The demand for diesel engine in Russia and other CIS countries dates back to as early as 1915, with set up of factories for manufacturing of diesel engine in Russia. Though, the market demand boomed during late 1940’s, which saw set up of multiple diesel engine manufacturing plants across the Soviet Union. Local production of diesel engines declined post Soviet Union break up. CIS block (ex- Soviet Union states) consist of 11 countries namely Russia, Belarus, Ukraine, Kazakhstan, Uzbekistan, Azerbaijan, Moldova, Turkmenistan, Tajikistan, Armenia and Kyrgyzstan. CIS Market shifted significantly to imports in recent years with accession of Russia and Ukraine to WTO. Top 6 countries by GDP namely Russia, Ukraine, Kazakhstan, Belarus, Azerbaijan and Uzbekistan contribute 98% to CIS GDP. These countries also have significant manufacturing base with 97% share of CIS’s manufacturing value added. These countries contribute to more than 95% of the market demand for the non-automotive diesel engines and are thus focus of this study. Diesel engine industry is concentrated in few pockets of CIS. Major manufacturing areas of western Russia (Nizhny Novograd, Yaroslav), Altai (Russia), Chelyabinsk (Russia), Dagestan (Russia), Minsk (Belarus), Tashkent (Uzbekistan), Kostanai (Kazakhstan), Kharkiv (Ukraine) contribute significantly to the local production and the market demand.
Demand for diesel engines for automotive applications in CIS has been muted considering the perception about the use of diesel engines in extreme cold climates. As a result the diesel engines were primarily used in CIS for non-automotive and commercial vehicle purposes. Diesel engines are manufactured in two-stroke and four-stroke versions and have found applications in ships, trucks, locomotives, agricultural machinery, and construction machinery. Demand for diesel fueled cars has improved over last decade. Diesel engine with its high thermal efficiency thrives strongly in the Russian and CIS block. Non-automotive diesel engines are available in a wide range of power outputs in CIS. The local production is leaned towards meeting demand for high powered engines. Increasingly, the low powered engines are being imported from China and Japan to meet the local demand. CIS market is more biased toward use of high powered engines across the industry segments. Agriculture and construction equipments account for 89% of demand for non-automotive diesel engines in CIS. Gensets and Marine are the other demand drivers.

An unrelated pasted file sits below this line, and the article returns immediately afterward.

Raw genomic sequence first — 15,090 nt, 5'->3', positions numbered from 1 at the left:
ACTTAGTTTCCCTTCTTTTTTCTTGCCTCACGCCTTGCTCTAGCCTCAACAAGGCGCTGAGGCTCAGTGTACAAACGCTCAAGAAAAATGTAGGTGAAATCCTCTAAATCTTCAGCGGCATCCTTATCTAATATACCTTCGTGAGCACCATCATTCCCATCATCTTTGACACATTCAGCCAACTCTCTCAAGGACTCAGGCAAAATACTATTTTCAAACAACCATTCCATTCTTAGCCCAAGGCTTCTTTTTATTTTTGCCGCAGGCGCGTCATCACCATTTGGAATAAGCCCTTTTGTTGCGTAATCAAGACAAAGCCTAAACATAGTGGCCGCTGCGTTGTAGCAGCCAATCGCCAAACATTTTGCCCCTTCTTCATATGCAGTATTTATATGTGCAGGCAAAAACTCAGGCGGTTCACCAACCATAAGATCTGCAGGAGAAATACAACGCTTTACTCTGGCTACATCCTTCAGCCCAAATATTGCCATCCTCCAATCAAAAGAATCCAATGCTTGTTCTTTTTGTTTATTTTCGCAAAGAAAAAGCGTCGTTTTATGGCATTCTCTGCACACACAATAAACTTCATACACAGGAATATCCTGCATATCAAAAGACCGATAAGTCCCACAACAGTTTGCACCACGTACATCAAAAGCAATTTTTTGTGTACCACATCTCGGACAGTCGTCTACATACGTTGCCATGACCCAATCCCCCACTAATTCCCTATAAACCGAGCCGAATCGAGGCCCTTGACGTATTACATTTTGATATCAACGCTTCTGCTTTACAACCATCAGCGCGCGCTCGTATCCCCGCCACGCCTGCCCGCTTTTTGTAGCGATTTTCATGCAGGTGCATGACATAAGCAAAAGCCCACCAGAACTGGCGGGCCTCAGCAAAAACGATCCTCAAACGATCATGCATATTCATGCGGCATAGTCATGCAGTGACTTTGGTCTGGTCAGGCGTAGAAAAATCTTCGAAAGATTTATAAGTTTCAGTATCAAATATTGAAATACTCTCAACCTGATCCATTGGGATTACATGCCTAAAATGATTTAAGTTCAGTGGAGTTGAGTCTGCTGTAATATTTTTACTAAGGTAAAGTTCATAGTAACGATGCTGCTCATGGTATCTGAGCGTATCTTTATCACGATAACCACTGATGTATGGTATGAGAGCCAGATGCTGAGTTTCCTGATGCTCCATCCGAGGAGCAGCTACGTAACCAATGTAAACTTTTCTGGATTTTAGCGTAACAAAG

Summary of key findings
The non-automotive diesel engine market is estimated at XX units in 2015 and is valued at USD 1.34 Bn. Production of non-automotive engines in 2015 in CIS was YY units. The market is expected to grow by x% CAGR over next 5 years to $ xx Bn in 2020. Agriculture machinery and Construction equipment dominate the market with 89% share. Engines in power range 56-100 KW contributes the largest share (32%) to the market. Russia is the largest contributor to CIS non-automotive diesel engine market with AA% share. Belarus is the second largest contributor with ZZ% share. Russia is expected to remain the largest market primarily driven by strong growth in Agriculture and construction. Local production share has declined from 69% in 2008 to 55% in 2012. Post-recession, multiple diesel engine manufacturers in CIS (Kharkov engine plant, Tokmak diesel plant, Kostanai diesel plant) have closed down. With relaxation of duties (Post-WTO accession of Russia and Ukraine), end equipment manufacturers have focused on cheap Chinese products resulting in further decline of local production.
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